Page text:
Influential Resources

Sharing the Learning

In an era of information overload, it is hard to keep track of everything we read and watch that makes a mark on us. Here, we share videos, links, news and academic articles that have influenced and inspired us. The list is in no way exhaustive. The aim is to keep growing it.


Kate Raworth: Empowering Doughnut Economy

Kate Raworth is an inspirational woman. Her work is not only revolutionary in the way we see economic theory but she also uses a lot of creativity to communicate what could otherwise be a dull topic.

I simply love her work. Raworth was the one who coined the Doughnut Economy metaphor, to describe an economy that respects the principles of sustainable development and planetary boundaries.

Can we live “within the doughnut”?

To know more, visit her website which is also a repository of information on the Doughnut Economy.

Living within the planetary boundaries and the social doughnut framework: Safe and just operating spaces for regional socio-ecological systems

Humanity faces a major global challenge in achieving wellbeing for all, while simultaneously ensuring that the biophysical processes and ecosystem services that underpin wellbeing are exploited within scientifically informed boundaries of sustainability.

This paper proposes a framework for defining the safe and just operating space for humanity that integrates social wellbeing into the original planetary boundaries concept (Rockström et al., 2009a,b) for application at regional scales.

It argues that such a framework can:

  1. Increase the policy impact of the boundaries concept as most governance takes place at the regional rather than planetary scale;
  2. Contribute to the understanding and dissemination of complexity thinking throughout governance and policy-making;
  3. Act as a powerful metaphor and communication tool for regional equity and sustainability.

Complexity and Unknown: Powers of Ten

At extremes, there is only emptiness. We don’t know much about what goes on deep inside of us, and neither do we know much of what goes on out there in the universe(s).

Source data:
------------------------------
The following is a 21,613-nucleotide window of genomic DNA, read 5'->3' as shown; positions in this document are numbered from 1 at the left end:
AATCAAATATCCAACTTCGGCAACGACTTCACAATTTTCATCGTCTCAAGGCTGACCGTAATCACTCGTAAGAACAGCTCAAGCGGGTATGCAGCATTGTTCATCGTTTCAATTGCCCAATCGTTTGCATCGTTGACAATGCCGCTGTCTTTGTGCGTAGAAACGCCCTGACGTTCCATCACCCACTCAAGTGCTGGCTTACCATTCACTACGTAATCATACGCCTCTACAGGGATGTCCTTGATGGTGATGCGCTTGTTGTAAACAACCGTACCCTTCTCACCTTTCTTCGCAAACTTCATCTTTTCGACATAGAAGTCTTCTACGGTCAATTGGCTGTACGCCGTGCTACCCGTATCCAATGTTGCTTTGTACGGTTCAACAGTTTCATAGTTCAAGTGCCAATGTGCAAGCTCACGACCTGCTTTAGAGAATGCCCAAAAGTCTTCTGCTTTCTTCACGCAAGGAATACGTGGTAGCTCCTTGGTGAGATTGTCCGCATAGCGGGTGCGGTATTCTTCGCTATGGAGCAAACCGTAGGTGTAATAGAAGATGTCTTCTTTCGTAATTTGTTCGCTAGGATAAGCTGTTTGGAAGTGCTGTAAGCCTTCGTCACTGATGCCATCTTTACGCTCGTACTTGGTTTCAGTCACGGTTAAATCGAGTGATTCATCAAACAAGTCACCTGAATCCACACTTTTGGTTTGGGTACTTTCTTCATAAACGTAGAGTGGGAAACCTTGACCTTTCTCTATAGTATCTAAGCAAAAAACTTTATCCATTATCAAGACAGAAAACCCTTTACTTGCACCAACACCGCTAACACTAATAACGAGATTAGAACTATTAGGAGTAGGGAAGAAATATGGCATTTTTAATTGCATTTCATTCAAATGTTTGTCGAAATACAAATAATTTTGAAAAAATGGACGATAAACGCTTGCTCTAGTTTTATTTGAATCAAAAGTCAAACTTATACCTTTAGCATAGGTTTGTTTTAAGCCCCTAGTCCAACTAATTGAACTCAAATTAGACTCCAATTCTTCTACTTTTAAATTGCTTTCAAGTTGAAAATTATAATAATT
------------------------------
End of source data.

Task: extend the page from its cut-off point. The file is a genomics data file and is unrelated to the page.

Whenever I need to bring relativeness to my attention, I remember this amazing video.

It helps me to appreciate how we and the world and the universe we live in are complex and how little we know about them.


Near-death experiences can and often do change us. In this documentary, Hollywood film director Tom Shadyac (Ace Ventura) tells how his cycle accident led him to stop everything. He decided to use his skills to produce a film that investigates two difficult questions:

  • What’s wrong with our world?
  • What can we do about it?

The documentary I Am is an amazing account of thought leaders and scientists around the world. Shadyac embraces brilliantly the scientific experiments that demonstrate we are connected by our magnetic field. Despite different backgrounds, all interviewees agreed about our interconnectedness and the power it brings.

Whenever I have doubts about the future of humanity, I remind myself of the magnetic field experiment and hope our species has the power to stop destroying Earth, and eventually make it a better planet to live in, all together.

We need an Education Revolution: a glimpse of future leaders

A revolution in our education system is necessary. Shocking to see the profile of the next generation of leaders from Harvard.

They are anxious (41% have at some point sought mental health support) and unstable financially (60% of the new graduates still expect to be depending on money from their parents).

Most terrifying, they are unable to “agree to disagree respectfully”: over 60% of students had “at some point chosen not to express an opinion in an academic setting out of fear it would offend others”.

This echoes what we have experienced teaching graduates and post-graduate students recently. And we need to do more to help these young adults to be more prepared to deal with our complex, imperfect and real world. Click on the image to read the full article.

Lord of the Flies

I came across this classic of English Literature when studying English as a foreign language in Brazil. This cover, designed by Pentagram, Faber and Faber paperback (1991), was the one I had in my hands, at 17 years old. At the time, I did not make much of the book. Although the key question posed by the story continued to torment me over the years.

Are humans intrinsically good or bad?

With the current state of the world, I decided to read it again this year. Now as an adult, I could fully read between the lines. No wonder it was selected as one of the 100 best novels by The Guardian. It is without a doubt a must-read!

Sustainability Leaders: Celebrating 20 Years of Leadership

For the past 20 years, GlobeScan has been conducting annual surveys, tracking expert opinions on sustainable development. In their 2017 report, they analyse the viewpoints of over 1,000 sustainability experts to answer a number of pressing questions, including:
  • Which companies and NGOs do experts believe are leading the sustainability agenda?
  • What key factors set them apart?
  • Which characteristics will define leading organisations a decade from now?
The question that I like most and the one I always use in my classes about sustainable development and leadership is the one on page 15:
What specific companies do you think are leaders in integrating sustainability into their business strategy? Please enter a maximum of 3 companies.
What I like about this question is that is it a very open question, and you can see the differences when you track answers over the years. Really interesting stuff. Access their website to read the full report.

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